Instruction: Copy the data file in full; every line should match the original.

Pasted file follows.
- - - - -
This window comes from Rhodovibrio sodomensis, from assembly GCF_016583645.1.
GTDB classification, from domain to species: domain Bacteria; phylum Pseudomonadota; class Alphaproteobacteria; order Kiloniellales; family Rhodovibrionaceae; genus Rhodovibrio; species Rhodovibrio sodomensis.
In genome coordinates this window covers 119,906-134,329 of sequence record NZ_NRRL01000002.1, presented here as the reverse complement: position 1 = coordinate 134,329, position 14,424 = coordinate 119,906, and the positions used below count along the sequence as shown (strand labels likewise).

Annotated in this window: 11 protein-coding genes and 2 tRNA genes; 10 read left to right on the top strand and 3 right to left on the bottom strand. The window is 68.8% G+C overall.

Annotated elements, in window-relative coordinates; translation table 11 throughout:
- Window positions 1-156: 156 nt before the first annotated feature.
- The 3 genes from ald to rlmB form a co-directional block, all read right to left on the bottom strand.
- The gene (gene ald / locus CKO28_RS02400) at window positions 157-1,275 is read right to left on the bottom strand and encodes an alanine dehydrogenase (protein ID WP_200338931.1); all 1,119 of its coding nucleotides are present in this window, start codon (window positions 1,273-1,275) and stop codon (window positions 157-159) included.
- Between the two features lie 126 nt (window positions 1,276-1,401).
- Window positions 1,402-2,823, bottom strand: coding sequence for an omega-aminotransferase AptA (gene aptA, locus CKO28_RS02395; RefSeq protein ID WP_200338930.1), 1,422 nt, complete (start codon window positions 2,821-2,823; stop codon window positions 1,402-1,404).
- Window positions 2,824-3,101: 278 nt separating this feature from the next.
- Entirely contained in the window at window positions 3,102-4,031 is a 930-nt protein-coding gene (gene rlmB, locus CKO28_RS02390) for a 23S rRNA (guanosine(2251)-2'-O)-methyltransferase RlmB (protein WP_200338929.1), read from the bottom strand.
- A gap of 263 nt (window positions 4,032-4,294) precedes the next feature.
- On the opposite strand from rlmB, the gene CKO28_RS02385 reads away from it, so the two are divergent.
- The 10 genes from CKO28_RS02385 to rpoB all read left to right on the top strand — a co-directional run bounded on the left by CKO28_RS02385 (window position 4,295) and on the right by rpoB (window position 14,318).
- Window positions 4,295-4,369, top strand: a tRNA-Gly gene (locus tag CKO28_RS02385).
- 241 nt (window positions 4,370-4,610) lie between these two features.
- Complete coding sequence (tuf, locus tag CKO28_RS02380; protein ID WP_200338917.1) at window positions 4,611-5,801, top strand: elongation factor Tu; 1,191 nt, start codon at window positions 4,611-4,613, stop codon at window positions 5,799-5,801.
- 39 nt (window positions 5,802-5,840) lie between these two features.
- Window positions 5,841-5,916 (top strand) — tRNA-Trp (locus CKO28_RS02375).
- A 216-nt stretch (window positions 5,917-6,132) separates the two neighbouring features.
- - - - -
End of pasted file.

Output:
This window comes from Rhodovibrio sodomensis, from assembly GCF_016583645.1.
GTDB classification, from domain to species: domain Bacteria; phylum Pseudomonadota; class Alphaproteobacteria; order Kiloniellales; family Rhodovibrionaceae; genus Rhodovibrio; species Rhodovibrio sodomensis.
In genome coordinates this window covers 119,906-134,329 of sequence record NZ_NRRL01000002.1, presented here as the reverse complement: position 1 = coordinate 134,329, position 14,424 = coordinate 119,906, and the positions used below count along the sequence as shown (strand labels likewise).

Annotated in this window: 11 protein-coding genes and 2 tRNA genes; 10 read left to right on the top strand and 3 right to left on the bottom strand. The window is 68.8% G+C overall.

Annotated elements, in window-relative coordinates; translation table 11 throughout:
- Window positions 1-156: 156 nt before the first annotated feature.
- The 3 genes from ald to rlmB form a co-directional block, all read right to left on the bottom strand.
- The gene (gene ald / locus CKO28_RS02400) at window positions 157-1,275 is read right to left on the bottom strand and encodes an alanine dehydrogenase (protein ID WP_200338931.1); all 1,119 of its coding nucleotides are present in this window, start codon (window positions 1,273-1,275) and stop codon (window positions 157-159) included.
- Between the two features lie 126 nt (window positions 1,276-1,401).
- Window positions 1,402-2,823, bottom strand: coding sequence for an omega-aminotransferase AptA (gene aptA, locus CKO28_RS02395; RefSeq protein ID WP_200338930.1), 1,422 nt, complete (start codon window positions 2,821-2,823; stop codon window positions 1,402-1,404).
- Window positions 2,824-3,101: 278 nt separating this feature from the next.
- Entirely contained in the window at window positions 3,102-4,031 is a 930-nt protein-coding gene (gene rlmB, locus CKO28_RS02390) for a 23S rRNA (guanosine(2251)-2'-O)-methyltransferase RlmB (protein WP_200338929.1), read from the bottom strand.
- A gap of 263 nt (window positions 4,032-4,294) precedes the next feature.
- On the opposite strand from rlmB, the gene CKO28_RS02385 reads away from it, so the two are divergent.
- The 10 genes from CKO28_RS02385 to rpoB all read left to right on the top strand — a co-directional run bounded on the left by CKO28_RS02385 (window position 4,295) and on the right by rpoB (window position 14,318).
- Window positions 4,295-4,369, top strand: a tRNA-Gly gene (locus tag CKO28_RS02385).
- 241 nt (window positions 4,370-4,610) lie between these two features.
- Complete coding sequence (tuf, locus tag CKO28_RS02380; protein ID WP_200338917.1) at window positions 4,611-5,801, top strand: elongation factor Tu; 1,191 nt, start codon at window positions 4,611-4,613, stop codon at window positions 5,799-5,801.
- 39 nt (window positions 5,802-5,840) lie between these two features.
- Window positions 5,841-5,916 (top strand) — tRNA-Trp (locus CKO28_RS02375).
- A 216-nt stretch (window positions 5,917-6,132) separates the two neighbouring features.